Simple three step process • Follow RFQ • Weight by • Allocate Win Develop instructions Add customer Annotate Themes to • Create top priorityTop Level level detailed • Develop your sections Outline structure Outline • Guidance for headings and informative writers numbers headings
1 Table of Contents 2 Executive SummaryThe top- 3 Technical Responseslevel, topical 4 Pricingoutline might start 5 Delivery Schedulelike this 6 Terms and Conditions 7 Compliance Matrix 8 References and Testimonials Proposal Guide 125
And develop like this… Section Typical Contents 1 Table of Contents 2 Executive Summary 3 Technical Response 3.1 System Architecture 3.2 Performance Analysis 3.3 Availability 3.3.1 Reliability 3.3.2 Reparability
Assign or allocate all other response requirementswithin the topical outline.That is, for all requirements that weren’t dealt with in the top-level topical outline, consider how they can be incorporated.When adding structure:• Confirm compliance with the customer’s instructions• Do not interfere with the “core” numbering system and/or naming conventions• Announce organisation; then follow it• Order points in decreasing order of importance• Group similar ideasTry to maintain a balance when extending the topical outline.
Allocate pages and additional structure according tothe relative importance of the topic to the prospect.Determine relative importance, based on:Evaluation criteriaDiscussion with the prospectJudgement
Map your Win Themes to the OutlineSection Heading 3 Technical Response 3.1 System Architecture 3.2 Performance Analysis Win Themes 3.3 Availability • Compact cost effective solution 3.4.1 Reliability • Early delivery, early benefits 3.4.2 Reparability • Savings available this year 4 Pricing • Proven resilient solution • Experienced team 4.1 Investment Analysis 4.2 Price Schedule & Terms 5 Delivery & Implementation 5.1 Project Organisation 5.2 Implementation Schedule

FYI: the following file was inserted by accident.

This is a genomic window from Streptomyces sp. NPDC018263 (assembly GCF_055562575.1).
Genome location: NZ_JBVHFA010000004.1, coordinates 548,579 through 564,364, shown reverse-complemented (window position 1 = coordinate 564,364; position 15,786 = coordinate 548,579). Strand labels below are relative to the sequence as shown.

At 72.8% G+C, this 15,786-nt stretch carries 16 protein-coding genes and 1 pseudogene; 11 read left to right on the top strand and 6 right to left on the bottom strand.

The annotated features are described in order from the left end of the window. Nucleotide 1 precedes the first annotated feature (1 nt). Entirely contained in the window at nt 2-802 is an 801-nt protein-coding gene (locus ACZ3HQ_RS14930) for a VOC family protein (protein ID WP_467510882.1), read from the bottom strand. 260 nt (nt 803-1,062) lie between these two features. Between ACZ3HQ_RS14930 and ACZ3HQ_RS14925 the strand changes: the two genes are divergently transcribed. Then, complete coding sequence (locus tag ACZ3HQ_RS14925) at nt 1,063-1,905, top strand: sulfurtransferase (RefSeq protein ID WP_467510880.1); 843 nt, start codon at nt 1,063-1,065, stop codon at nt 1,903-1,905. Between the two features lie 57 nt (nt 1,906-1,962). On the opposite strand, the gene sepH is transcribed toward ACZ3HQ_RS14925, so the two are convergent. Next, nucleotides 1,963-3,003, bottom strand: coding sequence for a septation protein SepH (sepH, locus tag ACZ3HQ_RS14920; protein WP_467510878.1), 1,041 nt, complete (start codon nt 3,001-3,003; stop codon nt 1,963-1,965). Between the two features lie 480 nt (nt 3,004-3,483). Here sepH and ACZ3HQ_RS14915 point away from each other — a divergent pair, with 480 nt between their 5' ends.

To assist evaluators in finding information quickly, usetelegraphic headings for top level sections.Use informative headings at section levels below thosespecified by the prospect.Informative headings can impart a positive message.EXAMPLESTelegraphic Headings Informative HeadingsProject Team Structure Proven Team Structure Reduces RiskFire Protection Plan Proactive Fire Risk Management Cuts LossesSeismic Protection Plan Earthquake Readiness is a Priority
Use storyboards to share your strategy• Create a template• Provide a sample completed example• Develop initial storyboards before the kickoff• Review and revise storyboards as a team BEFORE you start writing
Review storyboards as a teamHorizontal Review:Vertical Review:
Organising section contentPut the most importantinformation first Introduce a structure • Tell ‘em what you’re going to tell ‘em Follow the structure introduced • Tell it to ‘em Add a conclusion • Tell ‘em what you just told ‘em
Highlight your key contentPage layout should make it easy for the evaluator tofind key information. Use a consistent way to highlightyour theme statements and section summaries.1. Telegraph Headings Direct the reader to main sections. Forever Tomorrow Today Graphics. Will always2. Informative Headings have greater impact Tell the reader why they should read. than just plain text.
You’re ready to start writing!Clear strategy => focus Outline => compliance & easy evaluation Themes => responsive and focused Storyboard => team direction Page layout => easy evaluation
Quick Quiz Question: Which of these statementsbest describes a theme statement? Please click on your selection
Sorry! Try again. “Theme statements link strategy and solution” is not the best description because themes should tell prospects why they should select you. Strategy and solution say more about the seller than the prospect. “Theme statements link the advantages and benefit ” is not the best description The best themes contain your because whilst important, unique discriminators. That is, these are saying more about something the prospect wants the prospect than they say which only you can offer. about why the prospect should buy from you. “Theme statements establish sales objectives” is not the best description because it says what the seller want to achieve for themselves.
Congratulations!A theme statement links a prospect benefitto the discriminating features of your offer.
In this session we have:Learned what’s meant by a ‘customer focused’ OutlineLearned how allocate Themes to the OutlineLearned how to share the strategy with the teamLearned how to develop and use Theme Statements Proposal Guide 251